Blind man says restaurant told him to remove service dog

A Detroit-area man who can’t see says a restaurant eschewed requirements of federal disability law when it asked him to remove his service dog.

The Macomb Daily reports 38-year-old Nathan Schneck and his wife, Stacy, were at Grand Azteca restaurant in Fraser, with his service dog, Husker, sitting under the table. Schneck said the manager asked him to put the golden retriever in the car because of concerns from other customers.

“At first, I was like ‘Are you kidding me?’ said Schneck, who has had his service dog for a few months. “This is the first time something like this has happened to me. I was told it would, but I never expected it.”

Schneck said he explained that establishments serving the public must abide by the Americans with Disabilities Act and are required to let in service animals. After trying to explain, Stacy Schneck said they left and had dinner elsewhere.

“I felt attacked and uncomfortable,” she said. “We have eaten there before with Husker and never had any trouble until now.”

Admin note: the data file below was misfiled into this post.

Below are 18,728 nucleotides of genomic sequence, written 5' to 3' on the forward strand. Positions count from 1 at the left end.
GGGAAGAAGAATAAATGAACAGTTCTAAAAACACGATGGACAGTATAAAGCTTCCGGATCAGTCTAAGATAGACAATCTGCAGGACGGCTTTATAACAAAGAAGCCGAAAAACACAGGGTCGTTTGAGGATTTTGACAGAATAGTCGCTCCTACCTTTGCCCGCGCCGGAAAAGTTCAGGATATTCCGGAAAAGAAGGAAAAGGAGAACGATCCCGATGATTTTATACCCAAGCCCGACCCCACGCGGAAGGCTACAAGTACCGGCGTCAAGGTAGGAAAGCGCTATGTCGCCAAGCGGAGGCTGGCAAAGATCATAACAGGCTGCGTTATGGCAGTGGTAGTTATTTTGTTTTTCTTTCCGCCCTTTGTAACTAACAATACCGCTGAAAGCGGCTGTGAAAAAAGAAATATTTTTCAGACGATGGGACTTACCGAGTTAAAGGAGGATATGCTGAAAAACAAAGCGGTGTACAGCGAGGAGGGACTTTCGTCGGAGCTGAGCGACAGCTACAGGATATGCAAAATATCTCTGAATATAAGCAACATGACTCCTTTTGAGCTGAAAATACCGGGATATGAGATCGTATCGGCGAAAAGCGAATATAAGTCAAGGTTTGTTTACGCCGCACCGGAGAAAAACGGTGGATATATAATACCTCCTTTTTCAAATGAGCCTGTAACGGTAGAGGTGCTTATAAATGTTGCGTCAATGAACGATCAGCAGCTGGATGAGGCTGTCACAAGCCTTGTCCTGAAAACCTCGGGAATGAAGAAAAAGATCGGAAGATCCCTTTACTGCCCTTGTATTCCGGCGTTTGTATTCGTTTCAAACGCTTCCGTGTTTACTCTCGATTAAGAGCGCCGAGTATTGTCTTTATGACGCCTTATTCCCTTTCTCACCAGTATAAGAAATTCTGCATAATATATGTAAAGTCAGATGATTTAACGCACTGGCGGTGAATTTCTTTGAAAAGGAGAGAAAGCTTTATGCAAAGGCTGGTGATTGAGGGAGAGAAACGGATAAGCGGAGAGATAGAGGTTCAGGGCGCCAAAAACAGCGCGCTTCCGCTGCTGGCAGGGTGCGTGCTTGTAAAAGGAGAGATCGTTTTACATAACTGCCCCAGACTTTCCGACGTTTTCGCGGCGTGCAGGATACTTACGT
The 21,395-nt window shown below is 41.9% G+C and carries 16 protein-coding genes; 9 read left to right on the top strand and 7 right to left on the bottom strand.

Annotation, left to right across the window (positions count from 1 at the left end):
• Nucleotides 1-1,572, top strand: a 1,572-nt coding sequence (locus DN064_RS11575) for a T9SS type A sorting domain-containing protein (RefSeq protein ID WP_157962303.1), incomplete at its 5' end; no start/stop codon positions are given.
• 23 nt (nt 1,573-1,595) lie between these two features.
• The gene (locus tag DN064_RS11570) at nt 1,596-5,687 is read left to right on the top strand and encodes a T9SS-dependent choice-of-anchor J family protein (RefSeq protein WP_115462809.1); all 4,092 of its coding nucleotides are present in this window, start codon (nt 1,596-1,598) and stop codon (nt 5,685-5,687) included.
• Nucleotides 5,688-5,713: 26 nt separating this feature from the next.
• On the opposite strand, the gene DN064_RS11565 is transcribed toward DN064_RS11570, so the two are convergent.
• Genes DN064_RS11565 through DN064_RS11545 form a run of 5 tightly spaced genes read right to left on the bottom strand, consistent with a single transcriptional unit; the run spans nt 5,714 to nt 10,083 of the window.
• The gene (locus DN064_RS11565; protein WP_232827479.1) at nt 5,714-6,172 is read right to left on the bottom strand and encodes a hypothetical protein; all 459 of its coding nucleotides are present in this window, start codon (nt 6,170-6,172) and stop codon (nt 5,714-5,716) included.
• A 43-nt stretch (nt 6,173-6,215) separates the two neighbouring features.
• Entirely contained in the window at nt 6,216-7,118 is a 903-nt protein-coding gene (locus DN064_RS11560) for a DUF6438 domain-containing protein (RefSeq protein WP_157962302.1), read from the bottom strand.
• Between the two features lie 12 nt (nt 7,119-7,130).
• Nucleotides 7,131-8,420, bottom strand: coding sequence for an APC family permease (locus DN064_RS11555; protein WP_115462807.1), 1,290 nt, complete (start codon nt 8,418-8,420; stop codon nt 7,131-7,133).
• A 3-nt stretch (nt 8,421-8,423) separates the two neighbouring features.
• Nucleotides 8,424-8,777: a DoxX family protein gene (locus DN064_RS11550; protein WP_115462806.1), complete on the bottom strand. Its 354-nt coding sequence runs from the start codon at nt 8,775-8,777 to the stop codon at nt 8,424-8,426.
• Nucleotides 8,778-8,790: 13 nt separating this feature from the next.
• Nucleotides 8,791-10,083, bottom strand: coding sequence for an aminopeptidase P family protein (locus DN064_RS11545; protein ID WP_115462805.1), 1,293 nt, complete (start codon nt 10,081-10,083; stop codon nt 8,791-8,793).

Restaurant manager Ezequiel Ramos tells the newspaper that customers had health concerns about the dog. But he says he didn’t fully understand federal disability law and would explain it to customers in the future.

“I am very sorry over this, but now I will know what to tell people,” Ramos said. “I’m sorry I let (the Schnecks) down because they are good customers. I want to apologize to them myself.”

Ramos said he hopes the couple will come back with their dog.

Nathan Schneck said he can forgive, but has “mixed emotions” about going back.

“I’m not trying to ruin anyone’s business, but for me personally, the damage has been done,” Nathan Schneck said.  (AP)

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